November 1, 2013
2:30-5:00 PM, reception to follow
Crystal Room, Alumnae Hall
194 Meeting Street
Lincoln and Emancipation: New Considerations
The occasion of this symposium is the 150th anniversary of the Emancipation Proclamation issued by President Abraham Lincoln in 1863. As part of the Center for the Study of Slavery and Justice's ongoing consideration of the many legacies of American slavery in contemporary American life, this event will feature lectures by two prominent scholars of Lincoln, slavery, and the law: Kate Masur (Northwestern University) and Martha Jones (University of Michigan). Their presentations will each focus on contemporary American culture and media, particularly the way in which we inhabit a historical moment where Lincoln's role in ending slavery is not merely remembered but often glorified. What does national cultural memory of Lincoln and Emancipation say about the contemporary US? How does commemorating Lincoln reflect on our own culture today?
The format will include two 30-minute lectures followed by commentaries by Professor Barrymore Bogues and Professor Philip Gould. The audience will be invited to comment and ask questions. A short reception will follow.Co-sponsored by the Black Heritage Series of the Third World Center.
Prof. Kate Masur : Spielberg's Lincoln and the Roots of Reconstruction.
Prof. Kate Masur is associate professor of History and African American Studies at Northwestern University and the author of An Example for All the Land: Emancipation and the Struggle over Equality in Washington, D.C. She has published prize-winning scholarly articles about emancipation during the Civil War and, most recently, a piece about African American federal employees in Washington during and after the war. She has also written for the New York Times’s Civil War series, Disunion, and about Stephen Spielberg’s Lincoln.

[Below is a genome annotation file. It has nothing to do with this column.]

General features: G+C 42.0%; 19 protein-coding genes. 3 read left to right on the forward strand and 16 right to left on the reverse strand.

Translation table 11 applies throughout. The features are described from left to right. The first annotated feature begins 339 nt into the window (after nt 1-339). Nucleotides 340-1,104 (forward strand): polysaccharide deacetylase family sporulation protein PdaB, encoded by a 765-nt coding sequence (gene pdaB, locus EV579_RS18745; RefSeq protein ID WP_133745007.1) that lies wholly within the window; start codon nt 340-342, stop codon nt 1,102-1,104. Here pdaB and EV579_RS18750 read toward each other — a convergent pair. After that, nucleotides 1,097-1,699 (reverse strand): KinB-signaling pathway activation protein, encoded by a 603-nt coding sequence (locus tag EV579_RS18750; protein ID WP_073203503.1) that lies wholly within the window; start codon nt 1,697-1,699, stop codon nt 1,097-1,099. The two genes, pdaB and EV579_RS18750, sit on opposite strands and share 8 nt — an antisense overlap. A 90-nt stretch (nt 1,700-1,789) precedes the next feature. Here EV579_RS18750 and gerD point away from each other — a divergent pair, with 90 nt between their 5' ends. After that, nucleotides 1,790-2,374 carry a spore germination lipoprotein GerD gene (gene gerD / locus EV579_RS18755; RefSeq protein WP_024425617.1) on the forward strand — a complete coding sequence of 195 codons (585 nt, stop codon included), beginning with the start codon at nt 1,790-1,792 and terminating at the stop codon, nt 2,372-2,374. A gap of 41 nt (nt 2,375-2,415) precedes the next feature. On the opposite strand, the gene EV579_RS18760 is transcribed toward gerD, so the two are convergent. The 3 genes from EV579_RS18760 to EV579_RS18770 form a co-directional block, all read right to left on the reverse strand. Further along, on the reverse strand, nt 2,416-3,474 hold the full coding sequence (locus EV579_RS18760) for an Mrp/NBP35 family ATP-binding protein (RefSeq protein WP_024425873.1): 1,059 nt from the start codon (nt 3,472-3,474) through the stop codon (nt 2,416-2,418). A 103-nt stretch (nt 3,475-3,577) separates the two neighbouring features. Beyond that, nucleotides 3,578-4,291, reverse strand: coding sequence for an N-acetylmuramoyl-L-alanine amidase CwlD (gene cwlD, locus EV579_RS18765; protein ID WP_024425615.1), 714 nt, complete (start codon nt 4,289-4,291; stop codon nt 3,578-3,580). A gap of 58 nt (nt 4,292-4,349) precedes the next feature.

Prof. Martha Jones: Emancipation as Translation: How Lincoln's Proclamation Became Law
Prof. Martha S. Jones is associate chair of the Department of Afroamerican and African Studies, associate professor of history and Afroamerican and African Studies, and a member of the Law School's Affiliated LSA Faculty. She is co-director of the Michigan Law Program in Race, Law & History and the Law in Slavery and Freedom Project. Her scholarly interests include the history of race, citizenship, slavery, and the rights of women in the United States and the Atlantic world. She holds a PhD in history from Columbia University and a JD from the CUNY School of Law. Prior to joining the Michigan faculty she was a public interest litigator for the HIV Law Project and MFY Legal Services, where her work focused on the rights of people with disabilities. In 1994, she was a Charles H. Revson Fellow on the Future of the City of New York at Columbia University.
Prof. Jones is a member of the publications committee of the American Society for Legal History and a distinguished lecturer for the Organization of American Historians. In 2008, she served as a visiting scholar at the University of Pennsylvania Law School and the National Constitution Center. In 2012, she was co-curator (with Clayton Lews) of "Proclaiming Emancipation," an exhibit marking the 150th anniversary of the Emancipation Proclamation. Prof. Jones is the author of All Bound Up Together: The Woman Question in African American Public Culture, 1830-1900 (2007). Her current projects include two books: Overturning Dred Scott: Race, Rights, and Citizenship in Antebellum America and Riding the Atlantic World Circuit: Slavery and Freedom in the Era of the Haitian Revolution.
Free and Open to the Public
(Photo credits Ruba Aleryani)